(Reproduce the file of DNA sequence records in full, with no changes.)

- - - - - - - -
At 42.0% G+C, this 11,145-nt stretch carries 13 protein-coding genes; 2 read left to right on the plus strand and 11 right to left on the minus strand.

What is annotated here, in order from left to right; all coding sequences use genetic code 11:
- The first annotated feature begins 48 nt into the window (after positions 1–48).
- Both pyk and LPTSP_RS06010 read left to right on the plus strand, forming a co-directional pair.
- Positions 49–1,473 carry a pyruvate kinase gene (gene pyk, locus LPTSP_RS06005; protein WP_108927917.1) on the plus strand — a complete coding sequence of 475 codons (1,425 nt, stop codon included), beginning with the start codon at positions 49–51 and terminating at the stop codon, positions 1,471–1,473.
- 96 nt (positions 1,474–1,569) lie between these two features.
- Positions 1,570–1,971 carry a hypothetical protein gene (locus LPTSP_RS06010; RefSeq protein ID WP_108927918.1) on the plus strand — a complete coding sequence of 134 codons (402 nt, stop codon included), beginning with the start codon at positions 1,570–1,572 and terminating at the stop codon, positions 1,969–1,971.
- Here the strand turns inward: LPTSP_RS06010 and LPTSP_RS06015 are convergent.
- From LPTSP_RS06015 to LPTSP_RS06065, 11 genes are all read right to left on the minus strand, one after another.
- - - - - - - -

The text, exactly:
At 42.0% G+C, this 11,145-nt stretch carries 13 protein-coding genes; 2 read left to right on the plus strand and 11 right to left on the minus strand.

What is annotated here, in order from left to right; all coding sequences use genetic code 11:
- The first annotated feature begins 48 nt into the window (after positions 1–48).
- Both pyk and LPTSP_RS06010 read left to right on the plus strand, forming a co-directional pair.
- Positions 49–1,473 carry a pyruvate kinase gene (gene pyk, locus LPTSP_RS06005; protein WP_108927917.1) on the plus strand — a complete coding sequence of 475 codons (1,425 nt, stop codon included), beginning with the start codon at positions 49–51 and terminating at the stop codon, positions 1,471–1,473.
- 96 nt (positions 1,474–1,569) lie between these two features.
- Positions 1,570–1,971 carry a hypothetical protein gene (locus LPTSP_RS06010; RefSeq protein ID WP_108927918.1) on the plus strand — a complete coding sequence of 134 codons (402 nt, stop codon included), beginning with the start codon at positions 1,570–1,572 and terminating at the stop codon, positions 1,969–1,971.
- Here the strand turns inward: LPTSP_RS06010 and LPTSP_RS06015 are convergent.
- From LPTSP_RS06015 to LPTSP_RS06065, 11 genes are all read right to left on the minus strand, one after another.